“The University of Rochester has benefited enormously from Andrew’s generous support over the years,” said Peter Lennie, provost and the Robert L. and Mary L. Sproull Dean of the Faculty of Arts, Sciences & Engineering. “As his foundation establishes a bridge between Dominican University and the University of Rochester, we are reminded of his great commitment to higher education and its capacity for service to society.”
Andrew, a Charter Member of the George Eastman Circle, is the chairman and CEO of Abaco LLC, and former president and CEO of Lepage Bakeries, Inc. Thanks to his generosity, students who might not have been able to pursue graduate school outside of California now have both the incentive and financial support to attend the University of Rochester. The fellowship will ultimately support five graduate students per year.
“I created this fellowship,” said Barowsky, “to enhance society by using resources in a way that fosters inquiry, supports a culture of inclusion and open-mindedness, and integrates ideas, research and learning together to make the world a better place.”
You can read more about the Barowsky Foundation’s gift in the official press release.
Bils Installed as Inaugural Fyfe Professor
Joel Seligman, Mark Bils, Ph.D., and Gloria Culver '91M (MS), '94M (PhD)
Why has income inequality translated into consumption inequality? How has wage stickiness affected hiring in recessions? Have distortions in labor or product markets exacerbated recent recessions? These areas of inquiry are the domain of Mark Bils, Ph.D.
Bils is a professor in the Department of Economics and a research associate of the National Bureau of Economic Research. His distinguished career as an economist was recognized on September 15, when he became the inaugural Hazel Fyfe Professor in Economics.
An anonymous donor’s bequest honoring the Fyfe Family helped create this professorship, named in honor of Hazel Fyfe Gallaher ’46, who was also recognized during the installation ceremony.
“Mark has used his brilliance in statistical analysis to tackle important economic issues, and has become widely respected in his field,” said President Joel Seligman. “I am sure Hazel, who worked as a statistician at Kodak for 30 years, would have approved of this appointment, and I am grateful this anonymous bequest has enabled us to celebrate her legacy.”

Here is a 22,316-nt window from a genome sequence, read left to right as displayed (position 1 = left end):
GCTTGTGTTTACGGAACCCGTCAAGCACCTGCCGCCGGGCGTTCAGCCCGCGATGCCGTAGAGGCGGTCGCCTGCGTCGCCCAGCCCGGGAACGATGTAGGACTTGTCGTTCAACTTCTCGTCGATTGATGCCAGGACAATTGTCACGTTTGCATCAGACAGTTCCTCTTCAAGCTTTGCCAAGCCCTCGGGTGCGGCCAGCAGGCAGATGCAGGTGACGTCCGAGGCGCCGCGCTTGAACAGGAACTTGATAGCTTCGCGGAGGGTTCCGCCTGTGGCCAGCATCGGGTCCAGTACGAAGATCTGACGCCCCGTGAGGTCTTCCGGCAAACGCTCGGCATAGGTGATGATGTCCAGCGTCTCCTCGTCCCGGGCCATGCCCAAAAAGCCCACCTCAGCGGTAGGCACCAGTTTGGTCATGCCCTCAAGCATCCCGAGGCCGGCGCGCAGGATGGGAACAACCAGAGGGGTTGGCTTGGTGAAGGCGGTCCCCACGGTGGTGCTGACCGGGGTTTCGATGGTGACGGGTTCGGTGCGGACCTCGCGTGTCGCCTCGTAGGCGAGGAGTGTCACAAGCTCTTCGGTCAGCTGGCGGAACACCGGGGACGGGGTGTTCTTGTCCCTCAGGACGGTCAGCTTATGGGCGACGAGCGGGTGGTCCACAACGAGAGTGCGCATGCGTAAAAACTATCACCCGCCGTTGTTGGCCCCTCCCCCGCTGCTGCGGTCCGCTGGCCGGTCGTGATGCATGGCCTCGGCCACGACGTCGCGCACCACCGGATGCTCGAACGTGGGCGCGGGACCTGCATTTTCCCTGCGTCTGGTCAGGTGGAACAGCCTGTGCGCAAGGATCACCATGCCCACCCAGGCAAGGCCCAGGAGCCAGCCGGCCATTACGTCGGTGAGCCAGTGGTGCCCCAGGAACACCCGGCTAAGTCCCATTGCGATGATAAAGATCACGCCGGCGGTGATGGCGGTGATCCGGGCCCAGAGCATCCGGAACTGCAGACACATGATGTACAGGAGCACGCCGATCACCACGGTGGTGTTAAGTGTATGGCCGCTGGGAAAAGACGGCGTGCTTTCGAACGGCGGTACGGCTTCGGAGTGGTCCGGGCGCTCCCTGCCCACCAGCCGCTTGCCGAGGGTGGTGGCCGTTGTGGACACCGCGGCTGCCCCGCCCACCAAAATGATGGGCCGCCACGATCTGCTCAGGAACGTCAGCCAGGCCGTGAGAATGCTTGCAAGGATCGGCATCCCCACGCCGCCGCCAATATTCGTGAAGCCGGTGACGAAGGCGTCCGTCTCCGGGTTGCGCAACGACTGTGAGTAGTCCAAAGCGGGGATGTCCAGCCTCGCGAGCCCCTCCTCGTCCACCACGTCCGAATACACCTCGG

While the donor’s bequest was initially intended to only establish one endowed professorship, the value of the commitment allowed the University to create a second professorship in economics. The additional professorship was created in honor of Hazel’s brother, Gordon Samuel Fyfe ’46. The family legacy is further enriched through the Fyfe Scholarship Fund for Economics Majors.
The creation of this professorship—and the other funds—has made “Fyfe” synonymous with excellence in economics in perpetuity. As the first Fyfe Professor, Bils will provide an outstanding example for his successors.
“Mark’s work is consistently described as ‘paradigm shifting,’” said Gloria Culver ’91M (MS), ’94M (PhD), interim dean of the School of Arts & Sciences. “His research has spanned many areas, producing an even broader and more significant impact. As highly regarded as he is in his field, he is equally—if not more—valuable as a University community member, through his teaching and leadership.”
Bils earned his doctorate at MIT in 1985 and joined the University faculty in the same year. His research has examined topics such as how wage-setting and pricing contribute to business-cycle fluctuations and measuring the importance of new and better consumer products. He has published on these subjects in several journals and has been the associate editor of a number of others, including the American Economic Journal: Macroeconomics, a position he currently holds.